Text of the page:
South Korea Exports Expand as Weak Won Offsets Europe Crisis

South Korea’s exports rose in June, snapping three months of declines, after a weaker won fueled overseas sales even as China’s growth slowed and Europe’s debt crisis deepened.

Overseas shipments rose 1.3 percent from a year earlier, the Ministry of Knowledge Economy said in a statement today, after a revised 0.6 percent decline in May. The median estimate in a Bloomberg News survey of 16 economists was for a 0.5 percent gain.

South Korea announced 8.5 trillion won ($7.4 billion) of economic support measures on June 28 and cut its growth outlook, citing Europe’s “long-term threat” to the nation’s expansion. The Bank of Korea kept borrowing costs unchanged for a 12th month in June and the ministry today cut its estimate for export growth this year.

“South Korean exporters are coping with the European crisis with a weaker currency and by diversifying their products and markets,” Kong Dong Rak, a fixed-income analyst at Taurus Investment & Securities Co. in Seoul, said before the release.

The won has fallen about 6 percent over the past 12 months. It strengthened 0.8 percent to a seven week high of 1,145.40 per dollar on June 29, according to data compiled by Bloomberg, as European leaders made progress in aiding the region’s indebted countries. The Kospi stock index rose 1.9 percent.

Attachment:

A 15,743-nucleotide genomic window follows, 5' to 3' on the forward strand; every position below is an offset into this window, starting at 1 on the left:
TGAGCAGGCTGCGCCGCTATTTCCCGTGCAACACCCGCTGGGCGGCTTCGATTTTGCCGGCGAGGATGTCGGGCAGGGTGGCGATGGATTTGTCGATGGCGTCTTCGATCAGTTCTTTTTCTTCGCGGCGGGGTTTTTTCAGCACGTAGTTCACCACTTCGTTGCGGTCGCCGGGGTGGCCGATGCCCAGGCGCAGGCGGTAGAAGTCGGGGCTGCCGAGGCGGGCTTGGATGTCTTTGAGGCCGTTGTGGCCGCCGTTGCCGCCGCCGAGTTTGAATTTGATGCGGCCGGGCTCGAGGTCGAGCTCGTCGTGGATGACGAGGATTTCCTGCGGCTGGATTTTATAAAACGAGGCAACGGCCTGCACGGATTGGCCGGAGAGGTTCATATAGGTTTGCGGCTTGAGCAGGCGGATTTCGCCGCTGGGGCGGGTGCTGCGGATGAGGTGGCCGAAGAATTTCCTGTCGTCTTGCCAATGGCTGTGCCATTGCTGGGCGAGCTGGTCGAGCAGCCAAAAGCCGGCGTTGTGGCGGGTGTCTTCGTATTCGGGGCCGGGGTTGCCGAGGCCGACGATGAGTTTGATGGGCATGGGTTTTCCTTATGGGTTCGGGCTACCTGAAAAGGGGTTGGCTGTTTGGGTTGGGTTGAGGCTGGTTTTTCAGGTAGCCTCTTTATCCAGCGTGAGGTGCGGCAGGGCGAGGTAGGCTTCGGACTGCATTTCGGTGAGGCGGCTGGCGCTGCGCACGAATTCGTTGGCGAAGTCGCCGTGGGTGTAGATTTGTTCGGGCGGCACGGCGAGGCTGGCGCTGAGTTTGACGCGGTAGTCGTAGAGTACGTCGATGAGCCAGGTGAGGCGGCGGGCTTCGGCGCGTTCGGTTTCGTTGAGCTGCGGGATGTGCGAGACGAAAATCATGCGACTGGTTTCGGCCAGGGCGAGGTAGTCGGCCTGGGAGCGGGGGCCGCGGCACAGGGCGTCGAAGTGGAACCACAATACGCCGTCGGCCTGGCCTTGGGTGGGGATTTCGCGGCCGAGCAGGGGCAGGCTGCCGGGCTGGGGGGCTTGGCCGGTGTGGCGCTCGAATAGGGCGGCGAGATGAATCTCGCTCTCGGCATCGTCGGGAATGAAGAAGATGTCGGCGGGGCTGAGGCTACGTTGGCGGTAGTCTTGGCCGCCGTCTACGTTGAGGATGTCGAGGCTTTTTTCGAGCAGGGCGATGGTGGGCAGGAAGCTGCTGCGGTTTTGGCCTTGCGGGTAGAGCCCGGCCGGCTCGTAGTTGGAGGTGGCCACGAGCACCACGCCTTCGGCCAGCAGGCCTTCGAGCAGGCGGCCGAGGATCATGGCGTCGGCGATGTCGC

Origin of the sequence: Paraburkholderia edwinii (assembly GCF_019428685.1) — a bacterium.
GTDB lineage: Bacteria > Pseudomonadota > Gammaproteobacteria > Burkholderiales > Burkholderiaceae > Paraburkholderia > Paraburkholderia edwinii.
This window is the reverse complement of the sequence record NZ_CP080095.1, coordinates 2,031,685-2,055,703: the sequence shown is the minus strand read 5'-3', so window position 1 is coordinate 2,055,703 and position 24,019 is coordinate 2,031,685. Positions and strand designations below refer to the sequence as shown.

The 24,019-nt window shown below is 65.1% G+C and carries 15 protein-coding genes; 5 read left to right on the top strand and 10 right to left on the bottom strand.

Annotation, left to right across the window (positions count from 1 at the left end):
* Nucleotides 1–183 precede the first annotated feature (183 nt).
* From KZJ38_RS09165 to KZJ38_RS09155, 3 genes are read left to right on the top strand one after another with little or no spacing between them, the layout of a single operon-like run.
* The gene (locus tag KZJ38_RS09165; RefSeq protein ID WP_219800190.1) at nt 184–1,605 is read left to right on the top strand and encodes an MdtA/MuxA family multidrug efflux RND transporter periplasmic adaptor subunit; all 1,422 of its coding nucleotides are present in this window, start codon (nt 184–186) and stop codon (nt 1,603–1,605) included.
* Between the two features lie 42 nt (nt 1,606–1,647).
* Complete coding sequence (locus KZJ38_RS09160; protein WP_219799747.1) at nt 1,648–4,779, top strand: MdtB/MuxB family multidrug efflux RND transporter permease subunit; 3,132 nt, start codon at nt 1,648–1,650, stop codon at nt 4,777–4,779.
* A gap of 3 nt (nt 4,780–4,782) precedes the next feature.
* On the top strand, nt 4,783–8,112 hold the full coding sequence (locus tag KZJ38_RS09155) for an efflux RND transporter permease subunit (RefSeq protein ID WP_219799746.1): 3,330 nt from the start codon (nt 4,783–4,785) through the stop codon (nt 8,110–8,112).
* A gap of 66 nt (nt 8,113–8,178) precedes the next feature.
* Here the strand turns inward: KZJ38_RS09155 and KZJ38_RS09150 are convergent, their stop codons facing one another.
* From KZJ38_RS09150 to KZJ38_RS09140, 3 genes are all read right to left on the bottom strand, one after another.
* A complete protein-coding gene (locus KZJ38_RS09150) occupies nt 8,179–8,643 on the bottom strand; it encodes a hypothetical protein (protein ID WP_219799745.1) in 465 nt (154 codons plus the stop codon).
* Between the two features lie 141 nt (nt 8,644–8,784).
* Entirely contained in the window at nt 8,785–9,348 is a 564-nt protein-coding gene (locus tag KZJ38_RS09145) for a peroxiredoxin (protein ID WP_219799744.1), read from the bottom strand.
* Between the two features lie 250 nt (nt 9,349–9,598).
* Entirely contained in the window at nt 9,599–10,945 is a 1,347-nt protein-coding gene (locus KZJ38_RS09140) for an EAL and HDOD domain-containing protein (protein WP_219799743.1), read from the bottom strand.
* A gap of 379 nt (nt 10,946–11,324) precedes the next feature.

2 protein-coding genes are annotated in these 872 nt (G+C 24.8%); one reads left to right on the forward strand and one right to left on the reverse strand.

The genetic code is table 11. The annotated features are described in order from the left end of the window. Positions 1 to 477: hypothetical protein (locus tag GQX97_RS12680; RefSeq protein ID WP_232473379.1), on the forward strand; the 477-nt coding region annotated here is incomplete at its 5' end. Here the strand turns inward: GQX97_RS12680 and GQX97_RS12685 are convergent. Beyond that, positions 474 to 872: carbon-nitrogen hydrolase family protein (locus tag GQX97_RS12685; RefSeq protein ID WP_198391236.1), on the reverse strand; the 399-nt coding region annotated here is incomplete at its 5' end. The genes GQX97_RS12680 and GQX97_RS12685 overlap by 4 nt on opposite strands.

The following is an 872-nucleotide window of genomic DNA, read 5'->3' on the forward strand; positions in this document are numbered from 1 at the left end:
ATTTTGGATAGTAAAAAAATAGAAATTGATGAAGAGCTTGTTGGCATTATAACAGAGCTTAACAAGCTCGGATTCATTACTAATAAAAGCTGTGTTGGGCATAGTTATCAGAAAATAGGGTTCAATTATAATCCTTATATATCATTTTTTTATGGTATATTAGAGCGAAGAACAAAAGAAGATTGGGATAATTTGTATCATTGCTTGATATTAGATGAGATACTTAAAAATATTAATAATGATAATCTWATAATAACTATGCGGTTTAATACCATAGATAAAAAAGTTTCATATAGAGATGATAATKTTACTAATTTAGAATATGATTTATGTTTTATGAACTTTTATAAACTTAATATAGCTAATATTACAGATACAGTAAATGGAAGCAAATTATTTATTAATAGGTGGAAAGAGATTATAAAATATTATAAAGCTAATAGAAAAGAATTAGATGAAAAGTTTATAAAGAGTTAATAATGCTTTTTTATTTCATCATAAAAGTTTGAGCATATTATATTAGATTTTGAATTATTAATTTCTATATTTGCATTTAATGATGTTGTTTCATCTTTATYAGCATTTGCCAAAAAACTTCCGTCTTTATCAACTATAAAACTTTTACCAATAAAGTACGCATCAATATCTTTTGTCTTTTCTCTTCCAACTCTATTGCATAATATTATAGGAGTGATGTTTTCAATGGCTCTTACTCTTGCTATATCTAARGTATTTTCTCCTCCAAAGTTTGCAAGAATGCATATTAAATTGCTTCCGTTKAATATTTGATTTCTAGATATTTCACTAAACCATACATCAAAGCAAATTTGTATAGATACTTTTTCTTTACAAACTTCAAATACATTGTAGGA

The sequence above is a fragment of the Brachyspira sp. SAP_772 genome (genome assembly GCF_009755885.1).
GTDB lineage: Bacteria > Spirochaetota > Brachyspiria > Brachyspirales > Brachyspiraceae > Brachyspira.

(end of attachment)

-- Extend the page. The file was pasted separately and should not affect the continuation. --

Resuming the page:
Imports Decline

Samsung Electronics Co., the world’s largest handset maker, said on June 25 that the Galaxy S III will help mobile earnings surpass the first-quarter record, after users responded more positively to the latest smartphone model. The company’s mobile unit posted a record first-quarter profit of 4.3 trillion won.

South Korea’s imports fell 5.4 percent in June from a year earlier and the trade surplus for the month was $4.96 billion, today’s data show.

The ministry also cut its estimate for export growth this year to 3.5 percent from a January projection of 6.7 percent, citing a slowdown in major economies. It now expects the value of overseas shipments this year to reach $574.5 billion from a previous estimate of $595 billion.

Imports may increase 5 percent to $551 billion this year, down from a previous forecast for an 8.7 percent gain to $570 billion, the ministry said.

Estimates Cut

South Korea’s economy expanded at the fastest pace in a year during the first quarter, boosted by government spending and investments by semiconductor chipmakers. Still, the government on June 28 cut its forecast for this year’s growth to 3.3 percent from 3.7 percent projected in December.

Shipments to the European Union fell 22.7 percent from a year earlier in the first 20 days of June, according to today’s report. Exports to China, the biggest buyer of South Korean goods, were little changed from a year ago while exports to members of the Association of Southeast Asian Nations, or ASEAN, rose 13.9 percent.

Sales to the U.S. and Japan dropped 3.5 percent and 3.6 percent, respectively. Data for exports to individual countries are only available for the first 20 days of the month.

Overseas shipments of semiconductors rose 3.1 percent last month while car sales gained 1.5 percent, the ministry said.

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